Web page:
We have ranked the Jets' first and second round picks over the last decade. Now let's move to the third rounders. At the end of Mike Tannenbaum's run, there were two prevailing schools of thought over why he failed as a drafter after 2007. One was his poor track record in the first round making Gholston/Sanchez/Wilson type picks. The other was he traded away too many late picks, squandering opportunities to add depth. I'd like to add a third argument to the equation. The Jets failed miserably at adding impact players in the second and third round. While the third round is unquestionably better than the disastrous second round we discussed yesterday, there is a discernible lack of above average starters.
1. Sione Pouha, 2005
Pouha had a strange career. He was already 26 by the time the Jets used a third round pick on him. Then he was a marginal player his first four years in the league. He was 30 years old and had done little of note. Then Kris Jenkins got hurt in 2009. Pouha stepped in and gave the Jets high level nose tackle play for the next three seasons. A back injury in 2012 limited his effectiveness and eventually ended his career, but not before he became a productive and popular player in Jets lore.
2. Shonn Greene, 2009
After trading up for Mark Sanchez in 2009, the Jets traded up again to land Greene at the top of the third round. He never reached expectations. This was particularly disappointing because he looked like he might be something special as a rookie, averaging 5 yards per run. More than that, he took over postseason games against Cincinnati and San Diego. Greene ran for 135 yards against the Bengals and 128 against the Chargers. I always thought the turning point of the AFC Championship Game against the Colts was when a rib injury knocked Greene out of the game. To that point, the Jets were following the formula of letting Greene pound on the other team, eventually wearing them down to the point he could pop some big runs in the second half. He never made good on the promise he showed, though. The rest of his career, he was not an impact back. He didn't run with much authority, he didn't show a second gear, and he left plenty of yards on the field with poor vision. There were a pair of years where he narrowly cracked the 1,000 yard threshold, but Greene ended up more a suboptimal part of the machine rather than something that made the machine work.
3. Demario Davis, 2012
The Jets grabbed Davis in 2012 to take over for Bart Scott. Over the last two seasons, he has grabbed a starting role. He has put up some nice tackle totals. He isn't an impact run defender, though. Although he was not a great coverage guy entering the NFL, there was some hope he could be developed due to his speed. That has not happened. Davis is a functional starter, nothing more.
4. Eric Smith, 2006
Smith felt like a bit of an overdraft in 2006 at the time. He proved to be just that. Had he gone in the fifth or sixth round, it would have been a very successful pick. He bounced in and out of the starting lineup during his career. He was a nice, versatile piece in a reserve role playing in subpackages. The Jets would not have beaten the Colts in the 2010 Playoffs without Smith having perhaps his best game as a pro. Unfortunately, folks in Jets management seemed to let their personal like of Smith cloud their judgment after that game. They gave him a decent contract and made him a starter, which blew up in their faces. If you had Smith for near the minimum and had him playing subpackages and special teams, you loved him. If he was making any kind of money and playing safety full-time, it wasn't pretty. His lack of athleticism got exposed in a big way. It felt like he was part of a catastrophic play a week in 2011.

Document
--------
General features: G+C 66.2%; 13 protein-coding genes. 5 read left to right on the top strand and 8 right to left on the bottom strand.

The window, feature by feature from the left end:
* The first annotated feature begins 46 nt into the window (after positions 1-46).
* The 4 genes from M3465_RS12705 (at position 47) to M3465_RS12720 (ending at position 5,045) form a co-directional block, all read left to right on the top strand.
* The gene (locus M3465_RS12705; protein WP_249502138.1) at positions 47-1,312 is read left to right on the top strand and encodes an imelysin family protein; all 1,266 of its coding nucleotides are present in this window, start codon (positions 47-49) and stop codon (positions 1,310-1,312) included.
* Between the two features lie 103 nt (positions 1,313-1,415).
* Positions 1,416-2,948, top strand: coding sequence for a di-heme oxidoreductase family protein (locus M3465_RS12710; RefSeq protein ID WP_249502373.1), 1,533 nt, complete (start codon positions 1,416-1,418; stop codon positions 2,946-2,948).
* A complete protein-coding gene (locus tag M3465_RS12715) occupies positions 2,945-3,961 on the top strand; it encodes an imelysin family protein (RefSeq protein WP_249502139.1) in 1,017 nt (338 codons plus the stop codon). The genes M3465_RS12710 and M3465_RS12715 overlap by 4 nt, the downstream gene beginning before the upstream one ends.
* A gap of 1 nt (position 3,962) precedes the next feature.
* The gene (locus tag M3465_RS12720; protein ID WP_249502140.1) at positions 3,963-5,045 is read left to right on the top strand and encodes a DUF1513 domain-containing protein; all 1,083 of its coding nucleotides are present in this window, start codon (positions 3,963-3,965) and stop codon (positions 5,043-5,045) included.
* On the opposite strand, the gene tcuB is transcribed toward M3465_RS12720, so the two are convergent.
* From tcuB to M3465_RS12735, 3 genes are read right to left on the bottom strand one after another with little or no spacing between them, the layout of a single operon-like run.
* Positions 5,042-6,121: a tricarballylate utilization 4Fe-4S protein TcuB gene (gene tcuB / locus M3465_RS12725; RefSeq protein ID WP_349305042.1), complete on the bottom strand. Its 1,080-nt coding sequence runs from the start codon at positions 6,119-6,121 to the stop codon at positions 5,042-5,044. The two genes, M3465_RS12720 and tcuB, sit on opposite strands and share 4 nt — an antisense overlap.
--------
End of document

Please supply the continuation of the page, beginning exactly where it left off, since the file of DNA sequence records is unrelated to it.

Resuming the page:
5. Kenrick Ellis, 2011
Hopes were high for Ellis when the Jets took him four years ago. He did not fall to the end of the third round due to a lack of ability. Many thought he was the most physically gifted nose tackle in that year's class. He never put it together. Part of this was because he was always banged up. Ellis was eventually surpassed on the depth chart by Damon Harrison and never became more than a solid rotational player.
6. Dexter McDougle, 2014
McDougle is a total blank page, having missed most of his final college season and his entire rookie year in the NFL. We will have to see what Todd Bowles has in store for him. Will he be a slot corner? Do the Jets have some sort of safety/cornerback hybrid role? Do they even think he's going to make the team? We don't know. This is another pick that felt like a reach at the time. It's tough to feel good about a player when we can invoke the phrase, "John Idzik went out on a limb to bring him in." Believing in McDougle right now requires trusting in an unconventional Idzik decision.
7. Brian Winters, 2013
Winters took the starting left guard job early in 2013 and kept it until an injury in early 2014. In just over a year, he did not show much growth. He was one of the least effective guards in the league. He didn't get much of a push as a run blocker, and struggled greatly identifying and winning his assignments in the passing game. He enters training camp as a former starter who might not be a lock to make the team.
8. Anthony Schlegel, 2006
Oh, you forgot about him. Didn't you? Schlegel was a surprise third round pick. The Jets apparently fell in love with him while scouting fellow Ohio State linebacker A.J. Hawk, who went in the top ten. They thought he did things that jumped off the page. People went crazy over the pick because in his free time Schlegel hunted wild boar with a knife...because that has something to do with football playing ability. Schlegel played sparingly as a rookie, registering 1 tackle. He was cut before the start of his second season.